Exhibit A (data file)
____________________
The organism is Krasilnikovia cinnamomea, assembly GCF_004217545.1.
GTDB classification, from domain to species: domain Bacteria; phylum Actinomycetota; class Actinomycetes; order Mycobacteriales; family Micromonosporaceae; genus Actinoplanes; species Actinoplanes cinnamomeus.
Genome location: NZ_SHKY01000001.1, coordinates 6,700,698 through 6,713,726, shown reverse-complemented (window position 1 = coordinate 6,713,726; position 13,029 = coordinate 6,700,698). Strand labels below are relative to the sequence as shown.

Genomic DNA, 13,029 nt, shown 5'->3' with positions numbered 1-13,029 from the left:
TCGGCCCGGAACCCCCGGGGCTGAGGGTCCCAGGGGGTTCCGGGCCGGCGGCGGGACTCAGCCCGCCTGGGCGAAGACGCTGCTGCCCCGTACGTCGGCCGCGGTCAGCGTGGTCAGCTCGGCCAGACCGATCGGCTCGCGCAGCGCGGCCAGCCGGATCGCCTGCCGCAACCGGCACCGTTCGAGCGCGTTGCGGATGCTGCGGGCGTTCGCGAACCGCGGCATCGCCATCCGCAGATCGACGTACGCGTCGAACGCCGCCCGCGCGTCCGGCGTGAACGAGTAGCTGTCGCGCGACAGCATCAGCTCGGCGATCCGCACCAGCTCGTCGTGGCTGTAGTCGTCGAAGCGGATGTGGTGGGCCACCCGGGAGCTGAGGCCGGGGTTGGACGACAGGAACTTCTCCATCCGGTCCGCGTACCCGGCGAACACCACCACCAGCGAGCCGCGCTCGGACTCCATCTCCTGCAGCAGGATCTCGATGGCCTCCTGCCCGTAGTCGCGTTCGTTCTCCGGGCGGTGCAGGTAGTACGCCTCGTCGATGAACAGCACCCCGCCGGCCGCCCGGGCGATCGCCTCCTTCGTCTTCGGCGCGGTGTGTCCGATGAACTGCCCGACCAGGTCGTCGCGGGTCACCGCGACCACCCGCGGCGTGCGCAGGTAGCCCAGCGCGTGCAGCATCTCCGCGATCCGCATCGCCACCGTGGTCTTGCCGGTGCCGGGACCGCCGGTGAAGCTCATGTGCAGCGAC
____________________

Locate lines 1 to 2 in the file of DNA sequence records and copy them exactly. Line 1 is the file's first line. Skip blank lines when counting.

The organism is Krasilnikovia cinnamomea, assembly GCF_004217545.1.
GTDB classification, from domain to species: domain Bacteria; phylum Actinomycetota; class Actinomycetes; order Mycobacteriales; family Micromonosporaceae; genus Actinoplanes; species Actinoplanes cinnamomeus.